A placebo is a sugar pill, which will be used to compare with the results of the active medication
Drug: Placebo
The medication will be administered in the same manner, regardless of active or placebo, as the study physician and investigators, as well as the participants, will be blind to the type of medication they are taking.

Primary Outcome Measures :
  1. Whole Brain Relative Regional Cerebral Metabolic Rate of Glucose [ Time Frame: Baseline and post-intervention at 8-10 weeks ]
    The reported Z value reflect the magnitude of the state difference (Wake vs. Non-REM or Wake vs. REM) within the prazosin group pre-to-post treatment, and after using a mask to adjust for the spurious effects of the passage of time.

Secondary Outcome Measures :
  1. Pittsburgh Sleep Quality Index (PSQI): [ Time Frame: Baseline and post-treatment at 8-10 weeks ]
    Self-report sleep quality measure. Scores range from 0 to 21, with higher scores reflecting poorer sleep quality.

Information from the National Library of Medicine

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Ages Eligible for Study:   18 Years to 50 Years   (Adult)
Sexes Eligible for Study:   All
Accepts Healthy Volunteers:   Yes

Inclusion Criteria:

  • OIF/OEF veteran
  • Between the ages of 18 and 50 years old
  • Not taking medications known to affect sleep or wake function for 2 weeks

Additional selection criteria for PTSD subjects are:

  • Trauma occurred three months or more before study entry
  • Meeting diagnostic criteria for current PTSD according to the Clinician Administered PTSD Scale (CAPS)
  • Participants will remain in ongoing counseling services

Additional selection criterion for non-PTSD healthy subjects:

  • Not meet DSM-IV diagnostic criteria for current PTSD
  • Have a total score < 13 on the Beck Depression Inventory
  • Participants who are active-duty military personnel will be required to obtain permission from their commander to participate in this study.

Exclusion Criteria:

  • Current diagnosis of untreated, severe depression as determined by the Structured Clinical Interview for Diagnostic and Statistical Manual- IV Edition (DSM-IV), non-patient version
  • Beck Depression Inventory > 30
  • History of psychotic or bipolar disorder
  • Current history (within 3 months) of substance or alcohol abuse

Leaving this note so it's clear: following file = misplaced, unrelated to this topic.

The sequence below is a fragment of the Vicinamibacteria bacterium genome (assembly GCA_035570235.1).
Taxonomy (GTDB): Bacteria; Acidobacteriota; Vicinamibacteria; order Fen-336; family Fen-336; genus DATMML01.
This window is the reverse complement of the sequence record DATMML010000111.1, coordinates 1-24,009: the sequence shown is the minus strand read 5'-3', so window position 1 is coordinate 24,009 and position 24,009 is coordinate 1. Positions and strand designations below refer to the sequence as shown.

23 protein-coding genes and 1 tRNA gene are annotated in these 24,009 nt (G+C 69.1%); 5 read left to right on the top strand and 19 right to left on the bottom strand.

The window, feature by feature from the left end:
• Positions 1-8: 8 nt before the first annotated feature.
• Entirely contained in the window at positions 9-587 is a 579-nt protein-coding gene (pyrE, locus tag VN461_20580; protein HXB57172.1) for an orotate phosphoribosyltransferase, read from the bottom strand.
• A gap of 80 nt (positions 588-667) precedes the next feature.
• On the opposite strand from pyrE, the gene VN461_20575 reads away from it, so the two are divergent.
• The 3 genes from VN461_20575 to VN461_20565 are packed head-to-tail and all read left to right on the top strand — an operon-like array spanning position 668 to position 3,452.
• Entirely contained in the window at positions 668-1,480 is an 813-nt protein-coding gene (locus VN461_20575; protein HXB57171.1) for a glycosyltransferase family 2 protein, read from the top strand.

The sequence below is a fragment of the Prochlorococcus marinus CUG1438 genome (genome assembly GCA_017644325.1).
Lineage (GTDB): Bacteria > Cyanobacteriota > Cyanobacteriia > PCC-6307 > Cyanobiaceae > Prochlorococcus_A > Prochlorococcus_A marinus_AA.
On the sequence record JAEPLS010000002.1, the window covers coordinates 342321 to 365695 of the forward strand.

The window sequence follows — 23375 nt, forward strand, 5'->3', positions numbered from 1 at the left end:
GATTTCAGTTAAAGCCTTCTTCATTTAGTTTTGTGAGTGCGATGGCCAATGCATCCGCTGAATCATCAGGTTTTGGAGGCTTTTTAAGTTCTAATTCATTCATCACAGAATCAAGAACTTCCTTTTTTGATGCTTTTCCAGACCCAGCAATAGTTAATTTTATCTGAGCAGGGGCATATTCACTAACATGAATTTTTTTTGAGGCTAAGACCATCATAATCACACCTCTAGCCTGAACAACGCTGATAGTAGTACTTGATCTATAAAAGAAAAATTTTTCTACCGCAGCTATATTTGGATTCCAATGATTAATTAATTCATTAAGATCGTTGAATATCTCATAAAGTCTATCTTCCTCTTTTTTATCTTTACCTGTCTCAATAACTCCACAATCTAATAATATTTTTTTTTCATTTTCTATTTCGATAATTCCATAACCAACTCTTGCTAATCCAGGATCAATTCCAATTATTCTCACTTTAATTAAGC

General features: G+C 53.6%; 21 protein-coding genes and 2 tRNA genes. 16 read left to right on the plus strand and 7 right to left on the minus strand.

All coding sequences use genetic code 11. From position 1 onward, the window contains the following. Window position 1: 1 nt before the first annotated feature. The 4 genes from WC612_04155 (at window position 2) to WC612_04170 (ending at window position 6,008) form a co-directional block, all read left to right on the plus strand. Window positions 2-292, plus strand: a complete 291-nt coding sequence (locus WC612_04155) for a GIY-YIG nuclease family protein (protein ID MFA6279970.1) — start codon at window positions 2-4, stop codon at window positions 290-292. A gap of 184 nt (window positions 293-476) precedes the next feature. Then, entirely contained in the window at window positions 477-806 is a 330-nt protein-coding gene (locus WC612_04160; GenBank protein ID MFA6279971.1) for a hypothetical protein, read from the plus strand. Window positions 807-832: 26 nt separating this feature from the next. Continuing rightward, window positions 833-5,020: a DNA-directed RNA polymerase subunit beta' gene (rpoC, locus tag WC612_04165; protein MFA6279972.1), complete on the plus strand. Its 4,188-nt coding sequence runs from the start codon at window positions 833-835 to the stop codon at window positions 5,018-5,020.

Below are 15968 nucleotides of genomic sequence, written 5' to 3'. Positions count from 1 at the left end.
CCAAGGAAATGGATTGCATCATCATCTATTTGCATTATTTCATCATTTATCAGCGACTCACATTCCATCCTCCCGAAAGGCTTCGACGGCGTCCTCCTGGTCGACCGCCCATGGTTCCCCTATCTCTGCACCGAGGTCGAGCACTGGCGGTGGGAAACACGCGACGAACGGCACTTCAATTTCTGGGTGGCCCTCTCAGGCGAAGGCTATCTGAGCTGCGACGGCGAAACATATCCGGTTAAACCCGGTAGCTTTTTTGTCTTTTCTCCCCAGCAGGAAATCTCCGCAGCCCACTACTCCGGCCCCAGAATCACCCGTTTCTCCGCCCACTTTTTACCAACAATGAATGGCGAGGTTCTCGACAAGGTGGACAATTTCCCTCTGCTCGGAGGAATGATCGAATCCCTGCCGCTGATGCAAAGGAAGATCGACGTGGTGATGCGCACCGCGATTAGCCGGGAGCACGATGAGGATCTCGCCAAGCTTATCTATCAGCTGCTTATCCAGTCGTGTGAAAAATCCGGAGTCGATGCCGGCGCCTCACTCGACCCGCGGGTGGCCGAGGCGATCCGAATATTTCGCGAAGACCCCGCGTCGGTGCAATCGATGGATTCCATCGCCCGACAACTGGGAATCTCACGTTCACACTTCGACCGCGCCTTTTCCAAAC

• Significant or unstable acute or chronic medical conditions
  • Other current sleep disorders
  • Presence of implanted devices or metal in body such as cardiac pacemaker, aneurysm clip, ear implant, shrapnel, neurostimulators or other metal devices
  • Fear of closed spaces
  • Previous radiation exposure (past year) that exceeds recommended safety limits
  • Pregnancy or breast feeding
  • Resting blood pressure < 90/60 at the screening physical examination
  • Heart rate > 100 beats/minutes
  • Current use of a beta-blocker
  • Use of an alpha-1 antagonist agent in the previous 3 weeks
  • Refusal to follow the safety measures in the case of use of a phosphodiesterase 5 inhibitor (Cialis, Viagra, Levitra)
  • Unexpected, untreated, or serious EKG findings

Information from the National Library of Medicine

To learn more about this study, you or your doctor may contact the study research staff using the contact information provided by the sponsor.

Please refer to this study by its identifier (NCT number): NCT01637584

United States, Pennsylvania
Western Psychiatric Institute and Clinic
Pittsburgh, Pennsylvania, United States, 15213
Sponsors and Collaborators
University of Pittsburgh

Publications automatically indexed to this study by Identifier (NCT Number):
Responsible Party: Anne Germain, Associate Professor, University of Pittsburgh Identifier: NCT01637584     History of Changes
Other Study ID Numbers: PRO08050307
First Posted: July 11, 2012    Key Record Dates
Results First Posted: April 17, 2017
Last Update Posted: May 23, 2017
Last Verified: March 2017

Additional relevant MeSH terms:
Antihypertensive Agents
Adrenergic alpha-1 Receptor Antagonists
Adrenergic alpha-Antagonists
Adrenergic Antagonists
Adrenergic Agents
Neurotransmitter Agents
Molecular Mechanisms of Pharmacological Action
Physiological Effects of Drugs